I’ve been there. I’ve studied the finer points of strike-rank with the nagging doubt that I’d ever see them in play. It took a force of will and a determined effort to get where I am today, with a bit too much stuff going on.
To help the GROGSQUAD realise their ambitions, I offer the following tips to kick-start your gaming future:
SMASH A CLIQUE
Conventional wisdom will advise you to use an app, such as ‘Meet Up’, or study forums like the soon to be retired UK Role Players, or RPG Net and seek out an active group in your area.
You’ll know if you are the kind of person who can cope with difficulties of integrating into an established group. If you’ve not played for a while, it’s a little daunting to put yourself in the thick of people who look like they know what they’re doing. I know of some people who have managed to bide their time before staging a coup, but it’s not for everyone.
Most of the tips that follow, assume you’ll be starting from scratch.
If you learn just one thing from these tips, it must be this: establish a fixed date in the calendar.
I looked upon my friends who were soccer fans attending every home match every other week: They could break away from their commitments in a socially accepted hobby; why can’t the RPG gamer?
When I asked them how they did it, they said, “everyone knows that it’s ‘what I do’”
You need to do the same. Establish a fixture; build it up, because it’s what you do.
Having a set fixture such as ‘Every First Sunday of the month’ or ‘fortnightly on a Wednesday’ is much better than trying to coordinate diaries on an ad hoc basis.
Set a rule that the meeting will take place as long as there are two people.
It’s a principle that we’ve applied to the Traveller Adventure and Storm King’s Thunder over the past couple of years. Within the narrative, characters can sit out a session “on the ship” or “back at camp” to allow the game to continue, if the player can’t make it in real-life.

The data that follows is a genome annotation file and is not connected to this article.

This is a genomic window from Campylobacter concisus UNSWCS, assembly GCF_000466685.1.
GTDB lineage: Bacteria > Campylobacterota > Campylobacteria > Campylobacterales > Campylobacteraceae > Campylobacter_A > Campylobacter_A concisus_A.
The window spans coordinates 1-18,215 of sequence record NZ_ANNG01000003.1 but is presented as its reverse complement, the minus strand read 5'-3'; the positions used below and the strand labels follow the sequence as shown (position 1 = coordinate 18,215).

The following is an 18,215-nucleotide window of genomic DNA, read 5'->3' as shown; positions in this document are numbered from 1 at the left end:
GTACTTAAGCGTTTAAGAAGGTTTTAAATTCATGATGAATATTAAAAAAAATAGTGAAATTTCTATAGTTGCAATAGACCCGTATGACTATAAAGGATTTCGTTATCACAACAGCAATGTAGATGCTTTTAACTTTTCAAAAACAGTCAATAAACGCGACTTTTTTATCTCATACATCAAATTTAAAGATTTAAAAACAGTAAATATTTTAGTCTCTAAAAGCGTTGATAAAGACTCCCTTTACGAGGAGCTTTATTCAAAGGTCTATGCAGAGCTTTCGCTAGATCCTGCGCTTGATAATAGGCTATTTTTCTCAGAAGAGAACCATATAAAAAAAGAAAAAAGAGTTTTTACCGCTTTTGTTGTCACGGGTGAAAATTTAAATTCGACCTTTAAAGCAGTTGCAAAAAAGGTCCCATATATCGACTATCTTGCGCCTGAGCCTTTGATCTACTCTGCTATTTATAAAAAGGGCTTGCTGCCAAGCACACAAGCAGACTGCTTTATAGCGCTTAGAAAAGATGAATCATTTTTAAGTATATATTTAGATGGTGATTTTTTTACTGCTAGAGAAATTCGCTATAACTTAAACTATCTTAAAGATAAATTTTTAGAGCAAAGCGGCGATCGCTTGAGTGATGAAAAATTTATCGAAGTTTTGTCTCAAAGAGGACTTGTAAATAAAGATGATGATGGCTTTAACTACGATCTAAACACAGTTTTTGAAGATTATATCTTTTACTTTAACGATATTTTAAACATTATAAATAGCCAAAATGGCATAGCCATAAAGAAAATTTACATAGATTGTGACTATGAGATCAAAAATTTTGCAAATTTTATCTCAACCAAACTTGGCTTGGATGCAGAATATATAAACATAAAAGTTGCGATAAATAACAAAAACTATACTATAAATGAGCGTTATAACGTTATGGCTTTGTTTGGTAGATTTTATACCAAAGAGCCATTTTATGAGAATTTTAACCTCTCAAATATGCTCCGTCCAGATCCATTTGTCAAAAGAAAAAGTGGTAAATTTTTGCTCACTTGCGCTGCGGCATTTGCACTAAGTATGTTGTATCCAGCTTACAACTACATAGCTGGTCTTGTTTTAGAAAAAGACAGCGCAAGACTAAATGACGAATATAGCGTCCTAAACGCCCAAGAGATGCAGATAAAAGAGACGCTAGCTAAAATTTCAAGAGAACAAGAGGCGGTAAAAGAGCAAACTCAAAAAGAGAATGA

It sharpens commitment to the fixture, who wants to miss out? It also establishes a pattern, to keep your eye on maintaining the fixture.
A MEDIOCRE SESSION IS BETTER THAN NOTHING
We all seem to want different things from the hobby, that’s why we tend to use ‘fun’ as a common-ground. Fun has a wide continuum. It’s possible to be slightly dis-satisfied and have tremendous fun too. Especially when you’ve been reading and rereading in preparation.
Back in the day, we had a mantra that said “playing a bad game was better than not playing at all”.
Now that time is precious, we can’t afford that luxury, so there’s a tendency to place too much weight of expectation on each session. It feels like every session should be “wonderful”. It’s unrealistic and unhelpful to have such high expectations.
As a rule, prepare yourself for a mediocre sense of fun. If it turns out better, then you’ll be pleasantly surprised. If you’re going to GM for the first time in 30 years, having high expectations of yourself can be incredibly intimidating. It can also induce procrastination.
Aim for everyone to have a fair to middling time and you are guaranteed to succeed, and start playing again.
Finding likeminded players remains a challenge. ‘Likeminded’ is key here.
The best approach is to try and reacquaint yourself with the people that you knew back in the day. They’re probably sharing your desire to reacquaint themselves with the hobby that they left behind.
If Friends Reunited is not possible, then I encourage you to seek out other members of the GROGSQUAD. Over the past couple of years, I’m aware of at least 5 different groups forming as a result of connecting with others who listen to the GROGPOD.
To help you to make these connections, our friend the RPG Kitchen is developing a forum. It’s looking good so far and we are looking to launch before the summer.
Even if you can only find ONE other player, go for it, start small and build from there.
Try to make your first game a physical, around the table, game if possible.
Playing online through Skype, hangouts or mediated through Roll 20 is a great way of stealing time and getting an extra couple of sessions in, but again, it will never replace the real thing.
If you can avoid doing it online, then I urge you to play around the table. There’s a few reasons for this: technology is disappointing, the dynamic is different which takes a while to learn and it’s harder to have a really good laugh at rubbish rolls online.
However, it is good, once you’ve built up confidence, to experiment with online. Seek out a sample game as a player before you start GMing.
When you feel ready, then online can be a great option for those ‘away’ fixtures; “I can’t go to the game, I’m watching it on the telly!”
Online games are a great way of establishing an additional fixture.
If you are in the UK, there’s loads of meet-ups happening within a train ride, so you could go a whole year having a monthly field-trip.
Going to meet-ups are a different dynamic than entering an established club. Everyone is in a different mode. There’s a greater deal of openness and willingness to try something different and welcome all comers.